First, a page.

Mushrooms - A Biodegradable Solution for a Green Electronic Future

Biodegradable, compostable, and bio-based are fast becoming terms that manufacturers and consumers alike are looking for as the general population becomes more environmentally conscious.

Mushrooms - A Biodegradable Solution for a Green Electronic Future.

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In today’s world, where electronics and digital technology are becoming increasingly important in every aspect of daily life, there is a growing amount of E-Waste being generated, which can have a detrimental impact on the environment.

To help combat this, a team of researchers at Johannes Kepler University, Austria, has been focusing on the development of sustainable materials to replace nondegradable materials in electronics.

During their investigations, the researchers made a unique discovery that mushrooms could open the door to a green electronic future. Published in the journal Science Advances, the team demonstrated a concept for using fungal mycelium skins as a biodegradable substrate material to produce sustainable electronics. 

Led by Doris Danninger and Roland Pruckner from the University’s Institute for Experimental Physics, the team discovered that a species of mushroom – usually found on decaying hardwood trees in temperate climates in areas such as Europe and East Asia – grow a protective mycelium skin. This root-like rhizomatic mycelium network protects the fungi and the wood by keeping bacteria and other invading fungi out.


Pure fungus mycelium expresses a range of properties that show great promise, with performance levels closer to high-performance polymer microfoams when compared to other as-grown biomaterials. Moreover, environmentally compatible posttreatment procedures allow the material’s mechanical properties to be tuned for specific applications.

Our material, being entirely biodegradable, therefore renders the replacement of fossil-based and heavily processed components of electronics feasible. We couple our fungus material with conventional nondegradable circuit components, achieving high-functionality electronic devices without sacrificing sustainability.

Doris Danninger, Co-Author

Termed MycelioTronics, the mycelium substrate acts as an insulating circuit base that cools the metal components. In conventional electronic devices, the circuit bases, or boards, are constructed of non-biodegradable plastic materials. Mycelium is completely biodegradable and could alleviate problems associated with e-waste and reduce the reliance on fossil-based processed materials and components.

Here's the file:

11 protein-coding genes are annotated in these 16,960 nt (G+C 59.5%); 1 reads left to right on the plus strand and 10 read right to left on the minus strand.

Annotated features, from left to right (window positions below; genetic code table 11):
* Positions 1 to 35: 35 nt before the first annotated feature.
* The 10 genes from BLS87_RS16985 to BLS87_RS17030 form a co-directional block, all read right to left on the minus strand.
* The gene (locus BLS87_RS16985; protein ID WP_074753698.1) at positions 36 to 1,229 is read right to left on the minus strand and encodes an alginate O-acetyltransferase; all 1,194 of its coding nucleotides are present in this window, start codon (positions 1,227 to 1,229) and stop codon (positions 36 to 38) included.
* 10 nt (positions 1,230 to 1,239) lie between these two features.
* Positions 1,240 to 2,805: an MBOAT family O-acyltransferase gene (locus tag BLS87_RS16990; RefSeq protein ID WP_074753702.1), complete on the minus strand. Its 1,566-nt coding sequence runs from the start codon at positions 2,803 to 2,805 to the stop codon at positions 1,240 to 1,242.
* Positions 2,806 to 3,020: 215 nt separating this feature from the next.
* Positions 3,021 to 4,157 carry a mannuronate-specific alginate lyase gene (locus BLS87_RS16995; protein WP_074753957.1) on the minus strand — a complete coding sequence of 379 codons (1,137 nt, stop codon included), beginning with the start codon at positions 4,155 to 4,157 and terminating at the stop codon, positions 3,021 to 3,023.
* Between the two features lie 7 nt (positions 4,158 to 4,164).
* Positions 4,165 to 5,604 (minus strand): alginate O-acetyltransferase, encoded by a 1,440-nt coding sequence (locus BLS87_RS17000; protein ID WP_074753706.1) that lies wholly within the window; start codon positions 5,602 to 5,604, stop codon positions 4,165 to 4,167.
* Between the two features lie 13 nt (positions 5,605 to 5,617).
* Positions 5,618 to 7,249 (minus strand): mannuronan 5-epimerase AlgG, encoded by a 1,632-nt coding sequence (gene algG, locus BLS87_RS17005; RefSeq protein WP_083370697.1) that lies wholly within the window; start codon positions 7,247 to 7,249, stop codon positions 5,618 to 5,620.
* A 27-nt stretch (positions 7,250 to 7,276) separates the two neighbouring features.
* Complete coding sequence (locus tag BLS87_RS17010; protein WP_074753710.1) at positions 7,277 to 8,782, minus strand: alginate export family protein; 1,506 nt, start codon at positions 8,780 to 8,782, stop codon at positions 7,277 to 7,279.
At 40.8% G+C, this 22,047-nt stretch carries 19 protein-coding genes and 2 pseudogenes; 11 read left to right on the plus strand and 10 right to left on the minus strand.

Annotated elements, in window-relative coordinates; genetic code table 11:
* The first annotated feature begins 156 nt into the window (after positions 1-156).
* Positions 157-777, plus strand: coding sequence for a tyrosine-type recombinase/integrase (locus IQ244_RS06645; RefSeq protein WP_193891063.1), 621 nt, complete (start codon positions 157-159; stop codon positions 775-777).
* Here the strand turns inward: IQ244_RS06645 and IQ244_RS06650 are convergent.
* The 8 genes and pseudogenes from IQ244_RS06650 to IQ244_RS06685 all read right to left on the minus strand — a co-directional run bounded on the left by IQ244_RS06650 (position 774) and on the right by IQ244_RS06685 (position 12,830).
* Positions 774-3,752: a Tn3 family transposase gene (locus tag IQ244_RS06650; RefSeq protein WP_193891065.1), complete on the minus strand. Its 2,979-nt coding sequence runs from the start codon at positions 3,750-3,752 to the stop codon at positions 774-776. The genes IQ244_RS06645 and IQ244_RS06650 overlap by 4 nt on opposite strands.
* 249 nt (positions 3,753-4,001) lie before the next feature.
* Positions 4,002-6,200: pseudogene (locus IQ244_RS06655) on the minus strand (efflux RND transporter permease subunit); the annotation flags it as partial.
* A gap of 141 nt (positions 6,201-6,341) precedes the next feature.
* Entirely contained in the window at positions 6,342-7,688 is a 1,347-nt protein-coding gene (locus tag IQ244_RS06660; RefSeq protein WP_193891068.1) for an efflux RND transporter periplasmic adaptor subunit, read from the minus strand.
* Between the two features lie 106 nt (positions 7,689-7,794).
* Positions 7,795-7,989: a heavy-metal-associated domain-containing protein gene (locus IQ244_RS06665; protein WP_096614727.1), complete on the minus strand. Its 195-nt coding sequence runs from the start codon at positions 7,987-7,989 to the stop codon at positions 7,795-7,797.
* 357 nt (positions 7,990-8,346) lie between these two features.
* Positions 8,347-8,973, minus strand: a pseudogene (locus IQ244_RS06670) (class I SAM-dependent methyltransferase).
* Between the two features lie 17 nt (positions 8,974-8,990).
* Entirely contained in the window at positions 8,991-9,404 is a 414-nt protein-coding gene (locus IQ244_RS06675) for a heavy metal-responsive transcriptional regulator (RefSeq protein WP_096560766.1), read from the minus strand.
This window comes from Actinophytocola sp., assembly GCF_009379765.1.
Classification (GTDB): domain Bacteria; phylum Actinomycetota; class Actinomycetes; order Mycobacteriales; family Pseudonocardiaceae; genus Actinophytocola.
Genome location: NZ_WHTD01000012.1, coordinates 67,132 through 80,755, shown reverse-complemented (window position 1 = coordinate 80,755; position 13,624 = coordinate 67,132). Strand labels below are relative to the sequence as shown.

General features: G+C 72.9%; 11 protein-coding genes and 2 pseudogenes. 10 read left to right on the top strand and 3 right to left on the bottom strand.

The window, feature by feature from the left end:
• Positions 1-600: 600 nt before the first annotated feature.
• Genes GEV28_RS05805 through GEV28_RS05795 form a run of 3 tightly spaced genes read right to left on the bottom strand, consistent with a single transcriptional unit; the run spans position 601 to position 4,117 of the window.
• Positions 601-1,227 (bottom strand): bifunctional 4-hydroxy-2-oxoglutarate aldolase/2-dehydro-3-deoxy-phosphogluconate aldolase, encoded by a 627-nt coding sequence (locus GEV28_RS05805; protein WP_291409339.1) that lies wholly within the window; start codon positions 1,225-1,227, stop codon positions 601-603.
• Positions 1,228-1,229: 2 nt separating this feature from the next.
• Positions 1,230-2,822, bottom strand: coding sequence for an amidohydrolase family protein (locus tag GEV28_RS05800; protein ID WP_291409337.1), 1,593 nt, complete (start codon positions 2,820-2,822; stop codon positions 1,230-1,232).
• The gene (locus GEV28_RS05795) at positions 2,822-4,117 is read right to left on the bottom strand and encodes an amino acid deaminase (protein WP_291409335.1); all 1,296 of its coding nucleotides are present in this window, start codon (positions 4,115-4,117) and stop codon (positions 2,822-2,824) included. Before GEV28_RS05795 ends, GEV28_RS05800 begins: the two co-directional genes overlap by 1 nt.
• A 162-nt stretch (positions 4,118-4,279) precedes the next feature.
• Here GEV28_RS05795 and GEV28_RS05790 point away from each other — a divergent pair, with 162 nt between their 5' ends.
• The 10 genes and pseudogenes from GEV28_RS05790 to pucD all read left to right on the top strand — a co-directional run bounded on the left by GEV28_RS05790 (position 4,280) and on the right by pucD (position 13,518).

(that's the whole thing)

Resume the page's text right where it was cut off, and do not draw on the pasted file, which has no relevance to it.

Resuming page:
While previous studies and developments using mycelium-based materials have been conducted, performance and quality have been limited. However, the team at Johannes Kepler University demonstrated a substrate that is as thin and light as paper but able to withstand temperatures in excess of 200 °C (392 F).

Our mycelium skin exhibits high thermal stability, allowing soldering of electronic components and facilitating the fabrication of electronic sensor boards, not restricted to planar geometry due to its shape adaptiveness.

Doris Danninger, Co-Author

Green Electronic Future

These properties make the mycelium-based substrate a good contender for replacing more conventional materials, opening up the potential to use natural biological materials to obtain multiple high-value products.

This points to a more environmentally compatible future for electronic devices as discarded e-waste taking up space in landfill also runs the risk of leeching hazardous materials into the soil, which can disrupt ecosystems at the base level.

The researchers at Johannes Kepler University also propose a method for the construction of mycelium-based batteries in their paper, as the absorbent nature of the material makes it a promising candidate for use as a sustainable battery separator.

All the materials used during the study can either be recycled or composted, meaning biodegradable mycelium skins demonstrate excellent potential as sustainable alternative materials that could contribute to a green electronic future.

References and Further Reading

Danninger, D. et al. (2022) “MycelioTronics: Fungal mycelium skin for sustainable electronics,” Science Advances, 8(45). Available at:

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David J. Cross

Written by

David J. Cross

David is an academic researcher and interdisciplinary artist. David's current research explores how science and technology, particularly the internet and artificial intelligence, can be put into practice to influence a new shift towards utopianism and the reemergent theory of the commons.


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